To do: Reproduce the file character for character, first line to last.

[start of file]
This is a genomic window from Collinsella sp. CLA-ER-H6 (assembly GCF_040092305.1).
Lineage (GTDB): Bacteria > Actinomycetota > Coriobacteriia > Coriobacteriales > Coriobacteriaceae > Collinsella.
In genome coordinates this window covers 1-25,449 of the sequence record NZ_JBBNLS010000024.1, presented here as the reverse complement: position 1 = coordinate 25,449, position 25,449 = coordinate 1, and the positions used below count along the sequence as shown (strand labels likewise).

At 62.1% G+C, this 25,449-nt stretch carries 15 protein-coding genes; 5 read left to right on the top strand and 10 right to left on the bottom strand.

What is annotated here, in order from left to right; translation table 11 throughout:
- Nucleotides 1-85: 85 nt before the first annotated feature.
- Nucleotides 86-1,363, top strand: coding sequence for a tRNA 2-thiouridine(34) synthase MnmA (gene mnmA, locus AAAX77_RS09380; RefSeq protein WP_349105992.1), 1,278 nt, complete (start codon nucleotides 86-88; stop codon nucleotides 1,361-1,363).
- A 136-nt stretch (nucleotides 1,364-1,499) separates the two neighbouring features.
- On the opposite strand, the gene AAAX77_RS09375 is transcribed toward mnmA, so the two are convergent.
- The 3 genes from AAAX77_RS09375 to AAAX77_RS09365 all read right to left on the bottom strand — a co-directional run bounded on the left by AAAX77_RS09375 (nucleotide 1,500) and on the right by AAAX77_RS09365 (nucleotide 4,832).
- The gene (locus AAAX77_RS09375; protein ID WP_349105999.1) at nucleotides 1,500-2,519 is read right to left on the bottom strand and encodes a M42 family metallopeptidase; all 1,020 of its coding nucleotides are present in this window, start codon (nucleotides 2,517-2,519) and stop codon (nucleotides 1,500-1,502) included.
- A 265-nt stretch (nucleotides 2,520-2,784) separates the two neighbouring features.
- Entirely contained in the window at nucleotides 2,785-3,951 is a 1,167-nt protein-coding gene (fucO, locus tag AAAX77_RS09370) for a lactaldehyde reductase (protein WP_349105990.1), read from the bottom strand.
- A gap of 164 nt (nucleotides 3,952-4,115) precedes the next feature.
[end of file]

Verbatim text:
This is a genomic window from Collinsella sp. CLA-ER-H6 (assembly GCF_040092305.1).
Lineage (GTDB): Bacteria > Actinomycetota > Coriobacteriia > Coriobacteriales > Coriobacteriaceae > Collinsella.
In genome coordinates this window covers 1-25,449 of the sequence record NZ_JBBNLS010000024.1, presented here as the reverse complement: position 1 = coordinate 25,449, position 25,449 = coordinate 1, and the positions used below count along the sequence as shown (strand labels likewise).

At 62.1% G+C, this 25,449-nt stretch carries 15 protein-coding genes; 5 read left to right on the top strand and 10 right to left on the bottom strand.

What is annotated here, in order from left to right; translation table 11 throughout:
- Nucleotides 1-85: 85 nt before the first annotated feature.
- Nucleotides 86-1,363, top strand: coding sequence for a tRNA 2-thiouridine(34) synthase MnmA (gene mnmA, locus AAAX77_RS09380; RefSeq protein WP_349105992.1), 1,278 nt, complete (start codon nucleotides 86-88; stop codon nucleotides 1,361-1,363).
- A 136-nt stretch (nucleotides 1,364-1,499) separates the two neighbouring features.
- On the opposite strand, the gene AAAX77_RS09375 is transcribed toward mnmA, so the two are convergent.
- The 3 genes from AAAX77_RS09375 to AAAX77_RS09365 all read right to left on the bottom strand — a co-directional run bounded on the left by AAAX77_RS09375 (nucleotide 1,500) and on the right by AAAX77_RS09365 (nucleotide 4,832).
- The gene (locus AAAX77_RS09375; protein ID WP_349105999.1) at nucleotides 1,500-2,519 is read right to left on the bottom strand and encodes a M42 family metallopeptidase; all 1,020 of its coding nucleotides are present in this window, start codon (nucleotides 2,517-2,519) and stop codon (nucleotides 1,500-1,502) included.
- A 265-nt stretch (nucleotides 2,520-2,784) separates the two neighbouring features.
- Entirely contained in the window at nucleotides 2,785-3,951 is a 1,167-nt protein-coding gene (fucO, locus tag AAAX77_RS09370) for a lactaldehyde reductase (protein WP_349105990.1), read from the bottom strand.
- A gap of 164 nt (nucleotides 3,952-4,115) precedes the next feature.